• the sequence after Kelly had revealed her sordid and secret past to Grant, when he didn't flinch and immediately proposed marriage to her, but she hesitatingly responded: "I've got to think it out"; one night while drinking, she commiserated about her dilemma with a dress-making mannequin in her bedroom named "Charlie" (her landlady seamstress Josephine (Betty Bronson) had created the substitute for her lover who died in WWII); Kelly asked the dummy the question: "What should I do?"
  • the sappy musical number when various disabled children sang: "Bluebird Of Happiness" (replayed later during the climactic revelation scene)
  • the scene of Kelly's visit to Grant's home to show him her wedding dress and veil, and her discovery of Grant's perversion as a predatory pedophile (with a tape of "Bluebird of Happiness" playing) - she saw Grant's young niece Bunny skipping out the front door from his place (after threatened with molestation (off-screen) during a "special game"); Grant was prompted to again propose marriage, claiming that he had forgiven Kelly for her past, and that his problems should also be overlooked: "Now you know why I could never marry a normal woman. That's why I love you. You understand my sickness. You've been conditioned to people like me. You live in my world, and it will be an exciting world! (He sank to his knees) My darling, our marriage will be a paradise because we're, we're both abnormal"
The Moment that Kelly Discovered Grant Was a Pervert and Pedophile
Grant Proposing Marriage to Kelly Again
Kelly Accidentally Murdering Grant
  • the subsequent stunning scene of the accidental killing of Grant when Kelly in anger picked up a phone receiver and bashed him in the head; the following day's headlines were superimposed - in bold white letters: "GRANT IS DEAD; SLAIN BY PROSTITUTE"; Kelly was arrested by Griff and explained her motive for killing the sexual deviant: "Once before, a man's kiss tasted like that. He was put away in a psycho ward. Oh, I got the same taste the first time Grant kissed me. It was, what we call a naked kiss. It's the sign of a pervert"; without proof of the little girl's identity, Kelly would be charged with murder; Griff suspected Kelly killed Grant to silence him about her sordid call-girl past; Kelly argued that the murder was justifiable homicide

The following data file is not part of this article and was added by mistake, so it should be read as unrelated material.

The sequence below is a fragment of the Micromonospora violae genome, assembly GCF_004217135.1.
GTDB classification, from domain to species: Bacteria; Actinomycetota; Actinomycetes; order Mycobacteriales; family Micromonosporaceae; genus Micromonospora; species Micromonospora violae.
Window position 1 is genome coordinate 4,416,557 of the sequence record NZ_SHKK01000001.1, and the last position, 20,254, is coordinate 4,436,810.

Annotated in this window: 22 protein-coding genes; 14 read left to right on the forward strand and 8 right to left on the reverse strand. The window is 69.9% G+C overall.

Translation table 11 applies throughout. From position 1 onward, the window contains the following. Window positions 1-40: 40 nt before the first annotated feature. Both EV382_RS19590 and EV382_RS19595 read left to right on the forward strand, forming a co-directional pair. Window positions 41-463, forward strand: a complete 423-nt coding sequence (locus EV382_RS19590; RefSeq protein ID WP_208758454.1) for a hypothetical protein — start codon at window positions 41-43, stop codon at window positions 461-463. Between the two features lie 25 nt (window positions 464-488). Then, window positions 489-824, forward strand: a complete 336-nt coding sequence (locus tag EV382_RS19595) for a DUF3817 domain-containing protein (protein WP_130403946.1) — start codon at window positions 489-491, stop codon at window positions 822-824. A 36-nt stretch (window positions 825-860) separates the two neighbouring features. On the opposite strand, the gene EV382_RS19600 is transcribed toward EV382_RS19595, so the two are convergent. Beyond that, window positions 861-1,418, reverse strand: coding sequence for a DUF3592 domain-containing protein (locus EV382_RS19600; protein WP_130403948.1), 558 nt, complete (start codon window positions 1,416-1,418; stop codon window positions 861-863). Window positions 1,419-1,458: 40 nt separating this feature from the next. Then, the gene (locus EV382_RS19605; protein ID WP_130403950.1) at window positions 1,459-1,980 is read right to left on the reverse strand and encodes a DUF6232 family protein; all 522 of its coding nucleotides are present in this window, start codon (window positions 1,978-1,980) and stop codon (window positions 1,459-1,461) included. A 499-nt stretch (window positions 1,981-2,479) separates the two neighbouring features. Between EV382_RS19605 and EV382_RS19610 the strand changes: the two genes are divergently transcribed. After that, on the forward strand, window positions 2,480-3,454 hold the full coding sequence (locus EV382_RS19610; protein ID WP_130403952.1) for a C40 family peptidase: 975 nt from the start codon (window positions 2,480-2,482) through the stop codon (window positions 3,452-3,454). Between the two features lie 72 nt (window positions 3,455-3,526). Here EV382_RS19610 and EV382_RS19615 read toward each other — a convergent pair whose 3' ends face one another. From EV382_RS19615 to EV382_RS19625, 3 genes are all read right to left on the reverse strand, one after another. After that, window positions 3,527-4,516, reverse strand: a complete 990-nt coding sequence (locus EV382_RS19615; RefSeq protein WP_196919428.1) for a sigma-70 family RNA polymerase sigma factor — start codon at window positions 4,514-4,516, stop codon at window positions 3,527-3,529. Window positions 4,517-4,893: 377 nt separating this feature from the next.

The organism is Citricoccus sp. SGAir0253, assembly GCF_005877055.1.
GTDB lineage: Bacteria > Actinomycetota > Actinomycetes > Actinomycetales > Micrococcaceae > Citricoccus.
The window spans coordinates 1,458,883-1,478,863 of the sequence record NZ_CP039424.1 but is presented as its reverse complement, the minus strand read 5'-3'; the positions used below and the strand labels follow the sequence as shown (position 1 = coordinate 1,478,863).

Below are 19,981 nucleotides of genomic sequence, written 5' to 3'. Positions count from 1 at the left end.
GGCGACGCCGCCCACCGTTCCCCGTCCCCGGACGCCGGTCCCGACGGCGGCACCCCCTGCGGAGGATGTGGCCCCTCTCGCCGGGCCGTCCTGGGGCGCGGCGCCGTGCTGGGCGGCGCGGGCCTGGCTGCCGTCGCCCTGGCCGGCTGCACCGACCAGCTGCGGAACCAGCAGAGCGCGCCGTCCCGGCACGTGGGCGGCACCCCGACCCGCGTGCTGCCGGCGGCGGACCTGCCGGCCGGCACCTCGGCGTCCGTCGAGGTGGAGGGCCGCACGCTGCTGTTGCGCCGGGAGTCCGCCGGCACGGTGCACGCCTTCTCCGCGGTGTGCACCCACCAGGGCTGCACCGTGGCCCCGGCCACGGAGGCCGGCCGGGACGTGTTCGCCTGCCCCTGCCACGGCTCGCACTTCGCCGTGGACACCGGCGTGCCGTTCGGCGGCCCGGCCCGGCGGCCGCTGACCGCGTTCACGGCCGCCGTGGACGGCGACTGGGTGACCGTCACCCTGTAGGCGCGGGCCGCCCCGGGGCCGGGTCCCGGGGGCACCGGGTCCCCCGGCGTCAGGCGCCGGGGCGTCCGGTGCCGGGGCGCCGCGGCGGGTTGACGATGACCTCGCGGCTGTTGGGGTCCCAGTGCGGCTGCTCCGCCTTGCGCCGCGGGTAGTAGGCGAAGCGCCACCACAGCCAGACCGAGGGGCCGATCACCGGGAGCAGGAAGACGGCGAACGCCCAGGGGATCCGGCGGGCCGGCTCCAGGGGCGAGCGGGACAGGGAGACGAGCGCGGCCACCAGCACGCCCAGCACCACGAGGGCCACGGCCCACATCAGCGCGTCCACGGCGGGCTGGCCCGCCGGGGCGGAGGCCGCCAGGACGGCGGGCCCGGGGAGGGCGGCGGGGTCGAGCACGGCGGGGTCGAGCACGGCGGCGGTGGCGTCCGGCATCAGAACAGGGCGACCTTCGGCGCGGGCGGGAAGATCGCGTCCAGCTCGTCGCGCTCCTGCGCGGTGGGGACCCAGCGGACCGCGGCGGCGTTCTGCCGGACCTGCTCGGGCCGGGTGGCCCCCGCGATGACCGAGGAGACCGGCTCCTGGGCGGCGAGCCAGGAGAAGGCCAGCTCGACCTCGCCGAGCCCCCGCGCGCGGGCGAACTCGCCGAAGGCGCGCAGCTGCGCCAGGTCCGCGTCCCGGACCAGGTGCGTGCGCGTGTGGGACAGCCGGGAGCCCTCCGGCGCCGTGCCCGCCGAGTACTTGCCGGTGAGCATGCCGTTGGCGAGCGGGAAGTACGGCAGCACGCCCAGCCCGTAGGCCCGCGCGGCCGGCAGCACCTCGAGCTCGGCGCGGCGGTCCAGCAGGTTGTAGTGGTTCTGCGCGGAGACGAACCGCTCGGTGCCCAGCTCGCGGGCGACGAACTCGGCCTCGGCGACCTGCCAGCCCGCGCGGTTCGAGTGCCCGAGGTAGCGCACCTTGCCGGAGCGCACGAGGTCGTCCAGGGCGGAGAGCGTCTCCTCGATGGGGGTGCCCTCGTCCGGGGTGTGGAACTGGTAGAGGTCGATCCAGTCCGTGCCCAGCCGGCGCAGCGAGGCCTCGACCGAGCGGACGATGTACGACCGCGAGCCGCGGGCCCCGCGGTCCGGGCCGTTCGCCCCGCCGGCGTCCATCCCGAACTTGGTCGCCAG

• the scenes of character witnesses (including Farlunde, Candy and Buff) who were called to testify against Kelly by Griff, to refute her claims and defame her, and to accuse her of blackmailing and extorting money from Grant; Candy even spitefully shouted: "Nobody shoves dirty money in my mouth!"
  • the sequence of Kelly's identification of Grant's young molested niece outside her jail cell, that helped to prove her case to Griff, although she at first forcibly coerced a confession from the young girl while shaking her: "Do you remember me?...Of course you remember me. You were at Uncle Grant's house. You remember Uncle Grant, don't you? Don't you remember Uncle Grant? 'Course you certainly remember Uncle Grant. You know him. You were at his house. Don't you remember that? Look at me! Don't you remember me? You know me!"
  • after Kelly urged the girl to admit to her presence in Grant's home, the case against Kelly was dismissed and she was vindicated ("The judge and the DA gave ya a clean bill of health. The whole town's got you on a pedestal for what you did for the children"); triumphant, she thanked Griff with a kiss and departed from the town; she walked through a crowd of silent onlookers from town - presumably forever, as Griff noted: "She still owes me $10 bucks" Cop: "Then you'll be seeing her again" Griff: "She never makes change"; as she walked down the sidewalk, she admired a baby in a carriage
Kelly Vindicated
Jailed Kelly Cleared of Crime
A Thankful Kiss for Griff